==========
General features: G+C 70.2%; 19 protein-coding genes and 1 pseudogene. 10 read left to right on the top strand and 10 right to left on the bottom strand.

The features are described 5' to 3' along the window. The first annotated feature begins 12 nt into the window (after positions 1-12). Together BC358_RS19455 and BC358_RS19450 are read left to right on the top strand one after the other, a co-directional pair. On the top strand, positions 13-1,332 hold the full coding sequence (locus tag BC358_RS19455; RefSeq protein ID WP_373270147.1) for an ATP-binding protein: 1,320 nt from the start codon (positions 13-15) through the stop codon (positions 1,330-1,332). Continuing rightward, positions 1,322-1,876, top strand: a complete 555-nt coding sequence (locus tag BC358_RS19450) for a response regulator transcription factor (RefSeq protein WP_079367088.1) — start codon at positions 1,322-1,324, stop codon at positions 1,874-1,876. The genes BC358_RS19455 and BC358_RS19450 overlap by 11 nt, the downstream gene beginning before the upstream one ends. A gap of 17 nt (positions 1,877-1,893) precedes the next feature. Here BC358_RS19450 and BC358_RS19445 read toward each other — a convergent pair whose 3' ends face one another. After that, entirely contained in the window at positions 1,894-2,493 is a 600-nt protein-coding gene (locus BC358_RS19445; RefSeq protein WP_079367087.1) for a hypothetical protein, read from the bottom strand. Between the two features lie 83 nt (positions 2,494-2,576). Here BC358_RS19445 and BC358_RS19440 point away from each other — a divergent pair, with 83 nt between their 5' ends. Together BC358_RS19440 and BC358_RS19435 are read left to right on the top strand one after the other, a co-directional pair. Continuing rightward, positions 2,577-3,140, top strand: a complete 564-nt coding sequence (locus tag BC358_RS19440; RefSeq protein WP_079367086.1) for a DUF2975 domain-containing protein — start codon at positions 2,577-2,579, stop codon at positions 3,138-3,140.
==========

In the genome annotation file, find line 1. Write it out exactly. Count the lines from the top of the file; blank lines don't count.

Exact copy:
General features: G+C 70.2%; 19 protein-coding genes and 1 pseudogene. 10 read left to right on the top strand and 10 right to left on the bottom strand.